Sandy started to practice evoking Work Confidence, reminding herself of all the video classes she had taken, and reviewing smaller video projects she had done that she liked. She also looked up some motivational quotes to help herself know that she didn’t have to be amazing right out of the gate; she could practice and learn and improve gradually. Overcoming procrastination and work confidence

Her attitude toward her video project changed once she started thinking more confidently about her skills and she found that she was excited to get behind the camera each day. Her sense of being capable increased with more practice, and now she felt happy to be in the creative flow.

Self-Therapy Journey  has a module for transforming Procrastination to Work Confidence.

A Procrastination Story

This is the story of one person with the Procrastination Pattern. Procrastination

Sandy wanted to take on a creative video project, but she couldn’t seem to get started. First she had to clean up her office, and that seemed to take forever. Then she found herself working out on the treadmill. “OK,” she thought, “now I’m ready to go.” But instead of going to her office, she headed for the kitchen. Half an hour later, she was preparing a three-course meal. After a few days like this, she acknowledged to herself that she was avoiding the project. Sandy had a long-standing pattern of Procrastination, and now it was back.

Once she realized this, she started berating herself for it. A part of her said, “You are such a loser! You should be ashamed of yourself. You never get the important things done. You are going to just waste your life if you don’t change.” This made Sandy feel terrible about herself. She started feeling down and hopeless. This was her Taskmaster Critic.

But she vowed to get going on the project the very next day. And that day, she did start on it and get some preliminary things done. However, the next day she got distracted with some tasks that had to be done and some other tasks that she pretended had to be done, and she didn’t do any more work on the video project.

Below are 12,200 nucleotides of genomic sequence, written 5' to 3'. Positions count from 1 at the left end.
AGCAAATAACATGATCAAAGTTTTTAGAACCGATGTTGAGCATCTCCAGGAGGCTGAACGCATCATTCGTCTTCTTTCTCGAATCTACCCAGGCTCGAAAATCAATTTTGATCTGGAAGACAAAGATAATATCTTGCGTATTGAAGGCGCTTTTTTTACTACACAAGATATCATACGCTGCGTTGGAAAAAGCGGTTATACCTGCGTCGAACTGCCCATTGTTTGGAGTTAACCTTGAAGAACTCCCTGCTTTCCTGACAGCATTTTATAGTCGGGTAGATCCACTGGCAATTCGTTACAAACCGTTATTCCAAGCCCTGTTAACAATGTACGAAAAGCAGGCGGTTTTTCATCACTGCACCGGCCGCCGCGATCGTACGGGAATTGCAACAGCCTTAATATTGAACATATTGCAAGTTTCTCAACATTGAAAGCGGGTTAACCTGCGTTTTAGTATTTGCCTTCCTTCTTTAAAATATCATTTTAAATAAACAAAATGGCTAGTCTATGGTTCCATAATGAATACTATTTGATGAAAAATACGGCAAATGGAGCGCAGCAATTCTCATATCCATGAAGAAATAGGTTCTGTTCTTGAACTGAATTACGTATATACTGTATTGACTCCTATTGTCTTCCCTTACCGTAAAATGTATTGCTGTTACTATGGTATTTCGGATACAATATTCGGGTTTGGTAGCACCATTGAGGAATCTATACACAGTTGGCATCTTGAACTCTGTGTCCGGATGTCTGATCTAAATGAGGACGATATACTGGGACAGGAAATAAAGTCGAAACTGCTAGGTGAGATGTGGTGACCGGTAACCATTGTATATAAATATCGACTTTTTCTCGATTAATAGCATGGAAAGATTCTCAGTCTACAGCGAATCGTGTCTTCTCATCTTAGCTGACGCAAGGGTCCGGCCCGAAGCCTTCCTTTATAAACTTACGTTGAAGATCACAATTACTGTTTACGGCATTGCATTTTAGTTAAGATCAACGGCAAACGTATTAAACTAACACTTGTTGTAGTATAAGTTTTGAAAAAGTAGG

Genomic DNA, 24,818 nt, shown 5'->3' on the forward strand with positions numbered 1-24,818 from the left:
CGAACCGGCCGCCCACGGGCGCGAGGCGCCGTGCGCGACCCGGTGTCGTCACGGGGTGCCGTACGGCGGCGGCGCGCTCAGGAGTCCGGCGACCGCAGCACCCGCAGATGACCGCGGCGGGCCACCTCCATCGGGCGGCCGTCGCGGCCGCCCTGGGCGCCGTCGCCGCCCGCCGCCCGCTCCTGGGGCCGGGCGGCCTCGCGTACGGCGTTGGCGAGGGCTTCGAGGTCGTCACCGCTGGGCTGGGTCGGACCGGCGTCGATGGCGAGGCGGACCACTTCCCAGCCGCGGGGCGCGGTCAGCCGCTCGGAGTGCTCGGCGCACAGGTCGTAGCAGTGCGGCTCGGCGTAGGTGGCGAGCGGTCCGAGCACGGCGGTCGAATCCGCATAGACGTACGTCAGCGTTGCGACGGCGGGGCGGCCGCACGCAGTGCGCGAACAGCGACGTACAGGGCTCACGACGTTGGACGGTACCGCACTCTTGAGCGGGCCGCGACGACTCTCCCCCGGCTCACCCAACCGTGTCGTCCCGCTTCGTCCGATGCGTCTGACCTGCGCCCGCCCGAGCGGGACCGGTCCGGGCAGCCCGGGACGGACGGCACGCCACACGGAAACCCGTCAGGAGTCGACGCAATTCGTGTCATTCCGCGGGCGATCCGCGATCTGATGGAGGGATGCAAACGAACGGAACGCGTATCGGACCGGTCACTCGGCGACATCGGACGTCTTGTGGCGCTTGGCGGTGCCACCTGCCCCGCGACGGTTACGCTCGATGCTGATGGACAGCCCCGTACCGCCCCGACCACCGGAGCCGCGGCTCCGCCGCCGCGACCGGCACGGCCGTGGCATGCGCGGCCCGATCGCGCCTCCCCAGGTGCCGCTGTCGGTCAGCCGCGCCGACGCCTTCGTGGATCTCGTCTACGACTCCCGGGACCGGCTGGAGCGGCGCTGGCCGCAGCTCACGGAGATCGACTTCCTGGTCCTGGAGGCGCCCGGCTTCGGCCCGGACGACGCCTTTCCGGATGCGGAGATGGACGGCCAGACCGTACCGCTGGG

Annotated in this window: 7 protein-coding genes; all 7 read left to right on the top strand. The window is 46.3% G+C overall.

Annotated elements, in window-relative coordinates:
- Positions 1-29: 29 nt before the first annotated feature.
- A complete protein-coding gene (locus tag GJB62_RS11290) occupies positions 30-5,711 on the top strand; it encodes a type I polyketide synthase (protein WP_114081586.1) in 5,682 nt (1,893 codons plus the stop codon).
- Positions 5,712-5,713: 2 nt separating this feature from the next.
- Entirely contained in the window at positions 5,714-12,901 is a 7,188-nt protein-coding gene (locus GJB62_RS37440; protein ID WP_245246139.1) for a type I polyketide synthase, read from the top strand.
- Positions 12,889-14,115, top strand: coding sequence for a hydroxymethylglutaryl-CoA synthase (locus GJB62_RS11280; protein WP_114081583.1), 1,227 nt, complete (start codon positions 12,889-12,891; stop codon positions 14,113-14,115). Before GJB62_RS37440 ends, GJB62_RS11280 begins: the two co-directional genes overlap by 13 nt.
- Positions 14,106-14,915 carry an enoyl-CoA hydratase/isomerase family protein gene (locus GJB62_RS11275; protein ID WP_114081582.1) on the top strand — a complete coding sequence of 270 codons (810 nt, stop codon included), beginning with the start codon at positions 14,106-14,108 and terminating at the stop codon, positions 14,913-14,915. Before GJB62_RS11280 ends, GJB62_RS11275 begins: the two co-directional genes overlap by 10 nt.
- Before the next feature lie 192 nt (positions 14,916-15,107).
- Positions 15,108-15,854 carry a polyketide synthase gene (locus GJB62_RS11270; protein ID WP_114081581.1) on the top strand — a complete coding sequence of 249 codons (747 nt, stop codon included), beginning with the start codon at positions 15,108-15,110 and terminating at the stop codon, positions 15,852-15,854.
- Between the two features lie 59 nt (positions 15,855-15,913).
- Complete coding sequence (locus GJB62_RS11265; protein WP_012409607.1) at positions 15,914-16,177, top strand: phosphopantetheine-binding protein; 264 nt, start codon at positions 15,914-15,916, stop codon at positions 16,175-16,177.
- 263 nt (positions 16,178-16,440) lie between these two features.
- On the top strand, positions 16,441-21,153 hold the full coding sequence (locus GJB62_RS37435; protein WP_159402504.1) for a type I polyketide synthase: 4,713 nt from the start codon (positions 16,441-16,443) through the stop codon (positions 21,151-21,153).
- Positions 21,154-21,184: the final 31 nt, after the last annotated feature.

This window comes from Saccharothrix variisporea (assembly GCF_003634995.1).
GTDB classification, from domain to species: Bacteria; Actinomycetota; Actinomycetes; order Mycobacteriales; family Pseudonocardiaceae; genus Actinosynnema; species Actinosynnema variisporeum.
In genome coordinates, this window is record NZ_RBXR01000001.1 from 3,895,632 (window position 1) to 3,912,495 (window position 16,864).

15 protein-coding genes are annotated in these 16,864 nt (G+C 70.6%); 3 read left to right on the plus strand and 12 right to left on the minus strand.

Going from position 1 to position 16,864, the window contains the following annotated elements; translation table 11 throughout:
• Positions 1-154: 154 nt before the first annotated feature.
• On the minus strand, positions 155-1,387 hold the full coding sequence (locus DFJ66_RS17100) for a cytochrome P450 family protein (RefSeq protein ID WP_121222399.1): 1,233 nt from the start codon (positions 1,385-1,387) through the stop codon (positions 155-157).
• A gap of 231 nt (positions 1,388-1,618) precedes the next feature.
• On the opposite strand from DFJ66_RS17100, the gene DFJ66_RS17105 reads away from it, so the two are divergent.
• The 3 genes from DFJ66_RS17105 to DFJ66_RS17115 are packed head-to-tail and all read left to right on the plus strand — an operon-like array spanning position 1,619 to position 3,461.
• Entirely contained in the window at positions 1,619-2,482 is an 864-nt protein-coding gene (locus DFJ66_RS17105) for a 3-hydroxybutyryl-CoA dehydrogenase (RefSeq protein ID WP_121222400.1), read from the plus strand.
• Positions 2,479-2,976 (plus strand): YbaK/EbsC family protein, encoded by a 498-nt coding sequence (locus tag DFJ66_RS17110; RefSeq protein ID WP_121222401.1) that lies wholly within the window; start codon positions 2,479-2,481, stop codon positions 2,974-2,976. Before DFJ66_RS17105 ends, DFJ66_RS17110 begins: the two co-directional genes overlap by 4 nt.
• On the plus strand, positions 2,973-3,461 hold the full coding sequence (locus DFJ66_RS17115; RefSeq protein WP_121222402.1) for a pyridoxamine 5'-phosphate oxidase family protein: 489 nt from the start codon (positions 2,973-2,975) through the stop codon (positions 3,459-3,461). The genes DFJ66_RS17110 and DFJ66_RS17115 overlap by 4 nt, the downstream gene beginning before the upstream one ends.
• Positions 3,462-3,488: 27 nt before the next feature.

At the end of the day, that critical voice came back in, “There you go again. I am so frustrated with you. You’ll never get anywhere with your life. You’re worthless.”

Naturally, Sandy felt even worse about herself. She felt more depressed, which made her feel low energy and tired. The next day, she didn’t even feel like dealing with the video project because it was such a loaded issue, so she just avoided it altogether. In fact, she completely put it out of her mind and forgot about it for about a week. Then the Taskmaster came back in and attacked her some more, and she felt bad about herself again. And so the cycle kept repeating.

In another blog, I will continue Sandy’s story to show how she overcame her Procrastination and developed Work Confidence.

Self-Therapy Journey has a module for working through Procrastination and developing Work Confidence.

The Procrastination Pattern

If you have a Procrastination Pattern, you tend to avoid certain kinds of action.

You may avoid tasks that have to be done that you don’t particularly enjoy. You may also avoid things you really want to do, especially activities that involve taking risks and the possibility of failure. You may start a project but not stay with it or not complete it. Or it takes you so long to finish it that you miss important deadlines.